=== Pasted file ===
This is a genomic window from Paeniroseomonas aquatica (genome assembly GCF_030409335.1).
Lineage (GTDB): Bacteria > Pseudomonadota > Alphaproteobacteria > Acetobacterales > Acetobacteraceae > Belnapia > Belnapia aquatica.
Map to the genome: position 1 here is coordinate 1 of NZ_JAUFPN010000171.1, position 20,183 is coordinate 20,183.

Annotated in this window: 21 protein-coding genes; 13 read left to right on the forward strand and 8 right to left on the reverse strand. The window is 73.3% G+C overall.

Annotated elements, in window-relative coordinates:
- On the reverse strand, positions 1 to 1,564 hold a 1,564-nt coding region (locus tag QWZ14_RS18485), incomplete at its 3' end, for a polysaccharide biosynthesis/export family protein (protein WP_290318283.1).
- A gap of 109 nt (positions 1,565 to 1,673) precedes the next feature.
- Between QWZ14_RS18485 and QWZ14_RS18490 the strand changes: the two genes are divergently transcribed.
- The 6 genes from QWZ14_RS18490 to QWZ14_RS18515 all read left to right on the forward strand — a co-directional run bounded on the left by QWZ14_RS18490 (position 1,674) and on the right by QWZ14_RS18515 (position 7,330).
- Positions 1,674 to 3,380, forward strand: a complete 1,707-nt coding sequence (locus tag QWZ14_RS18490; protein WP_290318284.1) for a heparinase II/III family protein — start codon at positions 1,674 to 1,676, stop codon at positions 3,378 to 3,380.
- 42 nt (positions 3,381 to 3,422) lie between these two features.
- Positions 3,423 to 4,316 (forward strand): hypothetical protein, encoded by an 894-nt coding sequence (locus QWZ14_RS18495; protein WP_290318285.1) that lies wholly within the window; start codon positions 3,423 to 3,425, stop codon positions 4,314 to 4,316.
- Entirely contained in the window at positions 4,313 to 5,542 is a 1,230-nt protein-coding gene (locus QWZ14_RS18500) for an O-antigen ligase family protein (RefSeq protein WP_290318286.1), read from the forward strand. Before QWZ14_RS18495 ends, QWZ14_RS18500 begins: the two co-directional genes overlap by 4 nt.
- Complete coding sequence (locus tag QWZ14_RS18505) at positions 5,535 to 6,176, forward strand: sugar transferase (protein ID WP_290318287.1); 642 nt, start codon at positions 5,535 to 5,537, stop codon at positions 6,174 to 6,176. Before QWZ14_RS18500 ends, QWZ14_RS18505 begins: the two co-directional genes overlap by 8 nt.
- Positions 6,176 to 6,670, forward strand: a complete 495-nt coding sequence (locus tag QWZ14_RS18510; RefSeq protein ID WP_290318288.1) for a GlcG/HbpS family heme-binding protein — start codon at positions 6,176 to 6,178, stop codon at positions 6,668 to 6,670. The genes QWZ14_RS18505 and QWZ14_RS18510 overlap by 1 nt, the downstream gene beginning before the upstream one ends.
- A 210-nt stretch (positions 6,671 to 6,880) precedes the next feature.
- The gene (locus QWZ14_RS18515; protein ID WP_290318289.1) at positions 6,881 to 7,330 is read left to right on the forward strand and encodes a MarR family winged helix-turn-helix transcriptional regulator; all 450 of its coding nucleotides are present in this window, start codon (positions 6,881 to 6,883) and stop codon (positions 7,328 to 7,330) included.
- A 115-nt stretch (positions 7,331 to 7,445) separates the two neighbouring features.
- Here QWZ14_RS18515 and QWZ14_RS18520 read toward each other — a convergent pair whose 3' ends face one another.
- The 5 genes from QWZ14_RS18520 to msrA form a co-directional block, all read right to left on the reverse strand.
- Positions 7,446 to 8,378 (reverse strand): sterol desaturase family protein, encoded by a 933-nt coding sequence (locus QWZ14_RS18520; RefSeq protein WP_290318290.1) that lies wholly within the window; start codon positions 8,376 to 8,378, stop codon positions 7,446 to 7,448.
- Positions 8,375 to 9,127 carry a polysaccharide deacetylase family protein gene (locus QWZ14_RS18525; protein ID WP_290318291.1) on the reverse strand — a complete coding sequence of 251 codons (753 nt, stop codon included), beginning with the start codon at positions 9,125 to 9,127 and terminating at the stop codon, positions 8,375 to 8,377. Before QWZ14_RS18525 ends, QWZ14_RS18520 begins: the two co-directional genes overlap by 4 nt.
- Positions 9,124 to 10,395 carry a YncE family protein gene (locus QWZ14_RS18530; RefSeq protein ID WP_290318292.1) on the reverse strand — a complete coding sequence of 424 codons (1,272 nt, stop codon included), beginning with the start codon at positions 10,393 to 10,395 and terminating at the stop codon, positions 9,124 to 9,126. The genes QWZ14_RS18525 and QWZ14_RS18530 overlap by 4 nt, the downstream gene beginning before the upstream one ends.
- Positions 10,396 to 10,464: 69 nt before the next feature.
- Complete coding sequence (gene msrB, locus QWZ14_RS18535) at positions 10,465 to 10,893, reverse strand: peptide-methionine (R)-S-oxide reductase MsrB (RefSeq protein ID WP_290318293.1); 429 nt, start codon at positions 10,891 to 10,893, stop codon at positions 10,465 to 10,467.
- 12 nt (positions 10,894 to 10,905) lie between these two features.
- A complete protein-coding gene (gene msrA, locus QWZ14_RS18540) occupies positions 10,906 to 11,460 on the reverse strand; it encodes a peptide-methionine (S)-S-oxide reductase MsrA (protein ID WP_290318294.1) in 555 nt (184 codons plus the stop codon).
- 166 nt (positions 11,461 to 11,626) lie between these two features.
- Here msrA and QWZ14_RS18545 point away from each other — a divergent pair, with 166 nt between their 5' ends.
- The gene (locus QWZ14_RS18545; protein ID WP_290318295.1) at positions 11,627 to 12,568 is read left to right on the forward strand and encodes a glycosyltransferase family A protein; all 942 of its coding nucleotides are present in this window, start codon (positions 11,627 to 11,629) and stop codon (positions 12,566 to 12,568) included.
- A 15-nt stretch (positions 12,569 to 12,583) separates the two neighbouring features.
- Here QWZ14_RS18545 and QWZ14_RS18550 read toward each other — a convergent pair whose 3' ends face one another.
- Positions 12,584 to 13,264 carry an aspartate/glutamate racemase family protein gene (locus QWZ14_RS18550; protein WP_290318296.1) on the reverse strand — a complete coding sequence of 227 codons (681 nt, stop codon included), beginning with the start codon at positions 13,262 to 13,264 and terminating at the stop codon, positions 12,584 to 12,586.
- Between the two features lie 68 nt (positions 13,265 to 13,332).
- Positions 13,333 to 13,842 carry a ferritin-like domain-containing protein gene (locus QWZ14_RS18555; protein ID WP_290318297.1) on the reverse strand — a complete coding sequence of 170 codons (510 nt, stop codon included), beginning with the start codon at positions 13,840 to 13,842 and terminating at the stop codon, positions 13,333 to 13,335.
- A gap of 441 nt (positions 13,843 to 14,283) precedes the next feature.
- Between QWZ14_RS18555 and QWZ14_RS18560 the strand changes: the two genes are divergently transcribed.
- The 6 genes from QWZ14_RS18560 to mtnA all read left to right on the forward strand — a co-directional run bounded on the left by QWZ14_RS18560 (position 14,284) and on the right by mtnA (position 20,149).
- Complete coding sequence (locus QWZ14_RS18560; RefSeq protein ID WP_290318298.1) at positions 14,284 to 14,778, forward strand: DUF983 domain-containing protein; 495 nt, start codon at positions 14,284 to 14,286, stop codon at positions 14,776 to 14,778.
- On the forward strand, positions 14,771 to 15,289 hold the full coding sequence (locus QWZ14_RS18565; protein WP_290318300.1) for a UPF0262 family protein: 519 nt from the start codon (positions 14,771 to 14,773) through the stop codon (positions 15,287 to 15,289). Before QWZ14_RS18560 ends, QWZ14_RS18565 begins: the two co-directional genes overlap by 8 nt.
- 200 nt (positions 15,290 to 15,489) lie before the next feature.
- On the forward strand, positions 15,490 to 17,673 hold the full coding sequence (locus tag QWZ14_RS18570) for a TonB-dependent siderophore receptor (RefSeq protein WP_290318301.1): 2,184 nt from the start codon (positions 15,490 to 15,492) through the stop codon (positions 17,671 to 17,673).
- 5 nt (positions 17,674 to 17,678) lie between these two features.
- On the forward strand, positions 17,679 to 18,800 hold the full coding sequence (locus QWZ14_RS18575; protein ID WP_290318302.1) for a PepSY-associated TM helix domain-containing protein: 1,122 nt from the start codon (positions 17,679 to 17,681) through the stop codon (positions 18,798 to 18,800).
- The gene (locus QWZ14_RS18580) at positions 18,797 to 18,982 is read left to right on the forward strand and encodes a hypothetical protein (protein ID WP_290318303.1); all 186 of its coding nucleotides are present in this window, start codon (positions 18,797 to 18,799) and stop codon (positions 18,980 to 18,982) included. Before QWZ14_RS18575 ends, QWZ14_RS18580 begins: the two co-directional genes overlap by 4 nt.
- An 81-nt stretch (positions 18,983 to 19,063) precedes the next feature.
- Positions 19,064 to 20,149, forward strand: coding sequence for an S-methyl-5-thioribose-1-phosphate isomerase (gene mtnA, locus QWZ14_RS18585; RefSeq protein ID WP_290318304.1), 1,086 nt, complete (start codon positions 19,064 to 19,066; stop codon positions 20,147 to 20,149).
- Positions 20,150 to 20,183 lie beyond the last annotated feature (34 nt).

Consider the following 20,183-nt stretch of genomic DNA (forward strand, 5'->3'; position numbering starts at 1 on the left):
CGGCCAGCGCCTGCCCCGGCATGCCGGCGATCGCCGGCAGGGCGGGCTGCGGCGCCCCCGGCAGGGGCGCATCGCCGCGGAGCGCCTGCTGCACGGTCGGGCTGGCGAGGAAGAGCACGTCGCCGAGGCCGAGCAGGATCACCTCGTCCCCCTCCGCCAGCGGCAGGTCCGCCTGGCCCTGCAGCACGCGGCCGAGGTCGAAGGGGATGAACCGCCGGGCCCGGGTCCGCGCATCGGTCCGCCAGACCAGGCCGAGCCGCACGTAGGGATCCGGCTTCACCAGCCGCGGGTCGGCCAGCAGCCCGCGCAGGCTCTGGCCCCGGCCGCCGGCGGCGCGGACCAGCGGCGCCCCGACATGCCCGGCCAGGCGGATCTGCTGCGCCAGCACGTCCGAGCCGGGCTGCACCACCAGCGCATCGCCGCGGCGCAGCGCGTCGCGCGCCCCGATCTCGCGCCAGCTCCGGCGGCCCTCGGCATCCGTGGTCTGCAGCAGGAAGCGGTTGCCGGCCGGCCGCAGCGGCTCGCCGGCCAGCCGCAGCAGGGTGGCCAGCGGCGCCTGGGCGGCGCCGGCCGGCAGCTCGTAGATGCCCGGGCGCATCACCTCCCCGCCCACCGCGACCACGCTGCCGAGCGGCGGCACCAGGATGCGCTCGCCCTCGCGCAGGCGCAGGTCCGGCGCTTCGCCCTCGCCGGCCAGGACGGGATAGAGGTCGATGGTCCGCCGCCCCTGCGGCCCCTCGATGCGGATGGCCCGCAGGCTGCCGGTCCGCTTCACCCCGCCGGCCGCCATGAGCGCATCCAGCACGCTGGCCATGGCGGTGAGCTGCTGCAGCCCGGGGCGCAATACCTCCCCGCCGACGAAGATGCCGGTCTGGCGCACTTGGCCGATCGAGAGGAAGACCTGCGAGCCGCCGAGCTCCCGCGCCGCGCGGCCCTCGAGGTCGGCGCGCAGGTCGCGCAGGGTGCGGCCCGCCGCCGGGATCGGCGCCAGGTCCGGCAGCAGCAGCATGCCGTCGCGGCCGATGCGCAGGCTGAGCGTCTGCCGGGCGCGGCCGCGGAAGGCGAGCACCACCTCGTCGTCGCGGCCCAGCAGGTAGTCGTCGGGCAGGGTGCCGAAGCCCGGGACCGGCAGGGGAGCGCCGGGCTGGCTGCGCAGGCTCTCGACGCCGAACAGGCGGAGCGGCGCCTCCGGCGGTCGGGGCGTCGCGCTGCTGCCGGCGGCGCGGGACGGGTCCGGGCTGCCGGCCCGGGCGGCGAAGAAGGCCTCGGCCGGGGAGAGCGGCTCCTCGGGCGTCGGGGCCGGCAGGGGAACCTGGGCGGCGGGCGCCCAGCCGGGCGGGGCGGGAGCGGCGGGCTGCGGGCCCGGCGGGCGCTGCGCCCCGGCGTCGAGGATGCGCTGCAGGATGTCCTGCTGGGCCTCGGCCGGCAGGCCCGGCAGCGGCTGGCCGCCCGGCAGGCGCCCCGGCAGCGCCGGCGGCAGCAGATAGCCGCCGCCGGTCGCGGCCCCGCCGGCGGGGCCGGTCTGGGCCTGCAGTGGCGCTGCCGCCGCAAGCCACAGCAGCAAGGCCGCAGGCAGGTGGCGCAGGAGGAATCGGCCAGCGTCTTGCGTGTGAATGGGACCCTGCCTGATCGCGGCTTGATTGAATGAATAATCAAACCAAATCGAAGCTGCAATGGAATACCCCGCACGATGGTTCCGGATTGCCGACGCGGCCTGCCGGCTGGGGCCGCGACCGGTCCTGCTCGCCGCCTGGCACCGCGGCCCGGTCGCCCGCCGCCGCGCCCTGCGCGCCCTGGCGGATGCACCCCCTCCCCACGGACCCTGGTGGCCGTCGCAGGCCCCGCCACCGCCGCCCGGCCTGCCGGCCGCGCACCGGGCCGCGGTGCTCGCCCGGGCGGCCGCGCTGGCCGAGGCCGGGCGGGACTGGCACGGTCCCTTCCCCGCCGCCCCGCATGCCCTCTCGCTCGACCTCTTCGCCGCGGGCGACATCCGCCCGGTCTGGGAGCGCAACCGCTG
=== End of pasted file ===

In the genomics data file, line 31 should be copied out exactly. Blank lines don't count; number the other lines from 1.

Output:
- A 15-nt stretch (positions 12,569 to 12,583) separates the two neighbouring features.